June 29, 2010

Meeting Together – Koinōnia and Fulfilling Hebrews 10:25

Posted in False Beliefs about Attending Church, False Beliefs About The IC, IC Doctrine and Practices, Misconceptions Dispelled, Uncategorized tagged , , , , , at 7:03 pm by Set Free Indeed


How do Christians fulfill Hebrews 10:25 in the scripture? It may not be what you think it is.

Hebrews 10:24-25 – And let us consider how to stir up one another to love and good works, not neglecting to meet together, as is the habit of some, but encouraging one another, and all the more as you see the Day drawing near.

Hebrews 10:25 = Mandatory “Church” Attendance?

Many in the IC have used this passage of scripture to brow beat Christians into thinking that weekly attendance in an Institutional Church fulfills Hebrews 10:25. They suggest that a Christian must “come to church” every week for the majority of the year for the purposes of worship and fellowship. (except for the sick and shut in, or the family vacation) If a Christian refuses to so do, they are often considered backsliders, and “bad Christians” who are in sin because they do not attend a local church building.

Is Christian fellowship merely dependent on having our names in the membership rolls of an institution?

Christians ideally aught to fellowship on a regular basis, for this is the pattern of the church. We sharpen each other, and through our spiritual gifts and the worship of God can come edification for all saints. However, is this what the local IC is teaching it’s members? The IC is pushing a perverted doctrine of mandatory church attendance with the motive seemingly being to keep believers in attendance in their building.

As you guys already know, church is not something you attend, but something you ARE, so that dismisses the myth that “attending” an Institutional Church for the sake of attending only fulfills the purpose of Hebrews 10:25. That scripture speaks about genuine fellowship amongst the body of Christ, meeting together, and the spirit of some who have totally abandoned assembling with Christians in any capacity. We know that there are unregenerate church goers out there, so “going to church” alone solves nothing.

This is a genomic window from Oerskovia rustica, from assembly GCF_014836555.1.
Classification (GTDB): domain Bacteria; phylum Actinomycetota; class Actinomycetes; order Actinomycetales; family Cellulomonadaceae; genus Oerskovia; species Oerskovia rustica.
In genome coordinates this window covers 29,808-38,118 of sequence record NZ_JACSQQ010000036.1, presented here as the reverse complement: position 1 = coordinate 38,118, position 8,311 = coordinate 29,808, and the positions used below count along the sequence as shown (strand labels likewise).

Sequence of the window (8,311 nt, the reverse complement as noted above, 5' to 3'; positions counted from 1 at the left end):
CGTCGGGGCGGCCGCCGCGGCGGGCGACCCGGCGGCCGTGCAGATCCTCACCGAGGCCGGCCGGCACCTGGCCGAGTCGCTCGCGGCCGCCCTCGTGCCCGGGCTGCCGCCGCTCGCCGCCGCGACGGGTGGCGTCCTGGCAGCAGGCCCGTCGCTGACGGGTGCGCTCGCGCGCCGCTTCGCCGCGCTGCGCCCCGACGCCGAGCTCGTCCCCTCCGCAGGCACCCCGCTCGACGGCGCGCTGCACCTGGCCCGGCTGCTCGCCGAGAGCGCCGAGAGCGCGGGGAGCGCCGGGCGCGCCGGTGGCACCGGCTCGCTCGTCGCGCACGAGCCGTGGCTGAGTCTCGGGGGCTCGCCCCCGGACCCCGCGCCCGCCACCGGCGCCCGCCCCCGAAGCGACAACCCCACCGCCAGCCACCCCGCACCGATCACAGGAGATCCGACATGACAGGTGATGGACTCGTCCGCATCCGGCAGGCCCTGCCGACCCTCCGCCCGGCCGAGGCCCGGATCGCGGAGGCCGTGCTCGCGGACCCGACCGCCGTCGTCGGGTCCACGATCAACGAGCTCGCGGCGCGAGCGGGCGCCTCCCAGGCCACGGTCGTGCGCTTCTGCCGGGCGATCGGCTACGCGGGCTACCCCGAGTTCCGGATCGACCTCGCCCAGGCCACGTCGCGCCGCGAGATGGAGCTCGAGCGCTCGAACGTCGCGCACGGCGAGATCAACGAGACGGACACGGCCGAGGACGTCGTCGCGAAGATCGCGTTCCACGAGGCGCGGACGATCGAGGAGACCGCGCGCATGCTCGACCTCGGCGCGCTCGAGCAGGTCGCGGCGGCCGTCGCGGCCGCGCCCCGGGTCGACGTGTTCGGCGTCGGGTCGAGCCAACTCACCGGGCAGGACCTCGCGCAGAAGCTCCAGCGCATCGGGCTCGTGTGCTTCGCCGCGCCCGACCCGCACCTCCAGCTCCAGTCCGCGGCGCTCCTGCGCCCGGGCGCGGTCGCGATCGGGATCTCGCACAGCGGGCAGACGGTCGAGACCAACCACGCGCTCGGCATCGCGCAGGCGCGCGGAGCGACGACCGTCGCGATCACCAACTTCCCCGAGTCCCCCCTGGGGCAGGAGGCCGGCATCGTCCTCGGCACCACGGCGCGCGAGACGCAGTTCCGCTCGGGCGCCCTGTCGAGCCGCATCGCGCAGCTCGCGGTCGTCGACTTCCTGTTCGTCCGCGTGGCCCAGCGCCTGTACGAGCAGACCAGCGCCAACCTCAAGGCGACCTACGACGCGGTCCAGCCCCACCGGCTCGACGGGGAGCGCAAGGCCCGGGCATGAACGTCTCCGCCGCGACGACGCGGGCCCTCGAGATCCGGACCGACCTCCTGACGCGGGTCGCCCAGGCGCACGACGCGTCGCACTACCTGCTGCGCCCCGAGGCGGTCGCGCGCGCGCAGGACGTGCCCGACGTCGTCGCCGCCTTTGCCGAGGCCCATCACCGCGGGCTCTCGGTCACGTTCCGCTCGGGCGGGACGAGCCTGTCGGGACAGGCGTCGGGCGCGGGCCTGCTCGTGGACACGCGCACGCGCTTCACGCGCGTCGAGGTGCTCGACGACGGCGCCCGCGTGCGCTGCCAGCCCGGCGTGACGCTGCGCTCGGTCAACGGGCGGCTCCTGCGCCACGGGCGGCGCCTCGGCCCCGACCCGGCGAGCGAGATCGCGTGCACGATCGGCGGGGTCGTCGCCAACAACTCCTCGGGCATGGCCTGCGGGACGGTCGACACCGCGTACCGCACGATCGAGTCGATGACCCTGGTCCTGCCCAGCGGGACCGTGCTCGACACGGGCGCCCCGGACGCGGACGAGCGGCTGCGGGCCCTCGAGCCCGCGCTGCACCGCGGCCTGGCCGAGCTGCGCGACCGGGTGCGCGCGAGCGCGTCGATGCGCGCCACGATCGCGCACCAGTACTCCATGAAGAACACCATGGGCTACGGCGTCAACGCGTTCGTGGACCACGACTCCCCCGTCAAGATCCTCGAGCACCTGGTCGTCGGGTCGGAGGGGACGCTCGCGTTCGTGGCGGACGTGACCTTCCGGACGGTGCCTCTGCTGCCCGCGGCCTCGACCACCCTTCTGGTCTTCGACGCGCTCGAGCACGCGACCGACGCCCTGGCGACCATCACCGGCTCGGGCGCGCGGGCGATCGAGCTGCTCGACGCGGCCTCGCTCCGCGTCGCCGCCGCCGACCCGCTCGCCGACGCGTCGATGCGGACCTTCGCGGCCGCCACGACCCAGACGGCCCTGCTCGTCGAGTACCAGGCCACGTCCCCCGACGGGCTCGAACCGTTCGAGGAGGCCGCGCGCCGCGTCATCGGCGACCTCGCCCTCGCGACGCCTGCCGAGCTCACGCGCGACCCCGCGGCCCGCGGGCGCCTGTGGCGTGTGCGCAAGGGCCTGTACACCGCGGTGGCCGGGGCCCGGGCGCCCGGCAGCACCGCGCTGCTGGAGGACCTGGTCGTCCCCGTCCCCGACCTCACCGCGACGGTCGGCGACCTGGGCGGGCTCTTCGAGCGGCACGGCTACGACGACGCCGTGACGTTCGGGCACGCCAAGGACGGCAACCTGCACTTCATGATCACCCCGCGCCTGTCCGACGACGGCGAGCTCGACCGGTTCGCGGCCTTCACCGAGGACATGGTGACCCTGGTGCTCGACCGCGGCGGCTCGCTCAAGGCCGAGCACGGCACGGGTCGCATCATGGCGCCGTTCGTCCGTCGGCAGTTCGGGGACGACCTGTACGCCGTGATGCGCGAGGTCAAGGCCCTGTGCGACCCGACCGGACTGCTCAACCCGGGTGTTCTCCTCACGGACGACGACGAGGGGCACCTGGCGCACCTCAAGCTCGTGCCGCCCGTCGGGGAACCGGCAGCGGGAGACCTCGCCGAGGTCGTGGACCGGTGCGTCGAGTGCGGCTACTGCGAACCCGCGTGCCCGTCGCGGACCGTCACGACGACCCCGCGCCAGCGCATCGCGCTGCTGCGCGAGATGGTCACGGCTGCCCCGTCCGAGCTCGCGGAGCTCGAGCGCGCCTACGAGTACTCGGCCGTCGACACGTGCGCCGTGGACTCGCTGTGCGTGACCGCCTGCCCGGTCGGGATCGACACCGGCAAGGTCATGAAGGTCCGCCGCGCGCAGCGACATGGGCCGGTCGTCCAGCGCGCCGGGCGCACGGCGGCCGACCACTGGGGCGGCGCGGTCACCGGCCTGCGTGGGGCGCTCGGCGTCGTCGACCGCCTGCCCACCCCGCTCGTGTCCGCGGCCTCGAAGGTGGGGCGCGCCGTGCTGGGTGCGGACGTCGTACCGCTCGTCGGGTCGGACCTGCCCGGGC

Koinōnia – Communion Fellowship

The assembling Hebrews 10:25 speaks of is a little something called koinōnia.

“Koinōnia is the anglicisation of a Greek word (κοινωνία) that means communion by intimate participation. The word is used frequently in the New Testament of the Bible to describe the relationship within the early Christian church as well as the act of breaking bread in the manner which Christ prescribed during the Passover meal [John 6:48-69, Matthew 26:26-28, 1 Corinthians 10:16, 1 Corinthians 11:24]. As a result the word is used within the Christian Church to participate, as Paul says, in the Communion of – in this manner it identifies the idealized state of fellowship and community that should exist – Communion.” – Via Wikipedia.com

If you checked out the definition, communion fellowship of the body of Christ is more than just perfect attendance to a meeting in a building, it is characterized by intimate fellowship with members of the body of Christ, anytime, anywhere, anyplace. Every believer in Christ craves this sort of communion with the body, as they should.

Here is the heart of the matter, and I don’t care if you choose to fellowship in an IC or at Starbucks. Are you experiencing koinōnia with your fellowship? Do you break bread together, or is your bread stale crackers and grape juice? Is the definition of “fellowship” at your IC only confined in the 30 minutes after service is over? Are you being stirred up to do good works profitable for the Lord? Are you in communion and fellowship with the members of the body of Christ in your local congregation, not just once a year, but often? Does your church encourage intimate participation amongst all members of the congregation, and not just the select few who we delegate to do all the officiating?

My (Lack of) Koinōnia in the IC